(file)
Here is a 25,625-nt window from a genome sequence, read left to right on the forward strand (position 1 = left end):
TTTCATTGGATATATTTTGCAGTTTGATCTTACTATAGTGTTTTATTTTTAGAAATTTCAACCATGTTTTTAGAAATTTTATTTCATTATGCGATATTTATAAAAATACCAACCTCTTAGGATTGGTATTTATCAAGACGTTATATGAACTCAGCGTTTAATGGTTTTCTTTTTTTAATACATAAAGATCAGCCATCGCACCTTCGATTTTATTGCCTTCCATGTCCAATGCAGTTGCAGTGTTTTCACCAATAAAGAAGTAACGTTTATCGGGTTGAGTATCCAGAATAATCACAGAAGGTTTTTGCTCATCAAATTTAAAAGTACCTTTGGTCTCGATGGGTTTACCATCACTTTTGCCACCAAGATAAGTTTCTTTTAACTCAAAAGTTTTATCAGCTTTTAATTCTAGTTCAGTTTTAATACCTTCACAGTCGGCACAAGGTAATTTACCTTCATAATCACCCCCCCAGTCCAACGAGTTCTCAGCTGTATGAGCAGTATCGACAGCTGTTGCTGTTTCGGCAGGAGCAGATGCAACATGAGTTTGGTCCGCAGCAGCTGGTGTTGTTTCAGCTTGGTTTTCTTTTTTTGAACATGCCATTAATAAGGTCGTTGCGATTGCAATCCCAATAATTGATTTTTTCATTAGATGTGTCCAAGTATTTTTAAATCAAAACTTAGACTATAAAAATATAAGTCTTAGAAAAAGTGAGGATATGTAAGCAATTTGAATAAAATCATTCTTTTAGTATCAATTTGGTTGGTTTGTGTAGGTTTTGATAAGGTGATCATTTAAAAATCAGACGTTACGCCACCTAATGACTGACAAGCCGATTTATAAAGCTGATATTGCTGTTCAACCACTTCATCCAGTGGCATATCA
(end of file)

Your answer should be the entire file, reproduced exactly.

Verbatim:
Here is a 25,625-nt window from a genome sequence, read left to right on the forward strand (position 1 = left end):
TTTCATTGGATATATTTTGCAGTTTGATCTTACTATAGTGTTTTATTTTTAGAAATTTCAACCATGTTTTTAGAAATTTTATTTCATTATGCGATATTTATAAAAATACCAACCTCTTAGGATTGGTATTTATCAAGACGTTATATGAACTCAGCGTTTAATGGTTTTCTTTTTTTAATACATAAAGATCAGCCATCGCACCTTCGATTTTATTGCCTTCCATGTCCAATGCAGTTGCAGTGTTTTCACCAATAAAGAAGTAACGTTTATCGGGTTGAGTATCCAGAATAATCACAGAAGGTTTTTGCTCATCAAATTTAAAAGTACCTTTGGTCTCGATGGGTTTACCATCACTTTTGCCACCAAGATAAGTTTCTTTTAACTCAAAAGTTTTATCAGCTTTTAATTCTAGTTCAGTTTTAATACCTTCACAGTCGGCACAAGGTAATTTACCTTCATAATCACCCCCCCAGTCCAACGAGTTCTCAGCTGTATGAGCAGTATCGACAGCTGTTGCTGTTTCGGCAGGAGCAGATGCAACATGAGTTTGGTCCGCAGCAGCTGGTGTTGTTTCAGCTTGGTTTTCTTTTTTTGAACATGCCATTAATAAGGTCGTTGCGATTGCAATCCCAATAATTGATTTTTTCATTAGATGTGTCCAAGTATTTTTAAATCAAAACTTAGACTATAAAAATATAAGTCTTAGAAAAAGTGAGGATATGTAAGCAATTTGAATAAAATCATTCTTTTAGTATCAATTTGGTTGGTTTGTGTAGGTTTTGATAAGGTGATCATTTAAAAATCAGACGTTACGCCACCTAATGACTGACAAGCCGATTTATAAAGCTGATATTGCTGTTCAACCACTTCATCCAGTGGCATATCA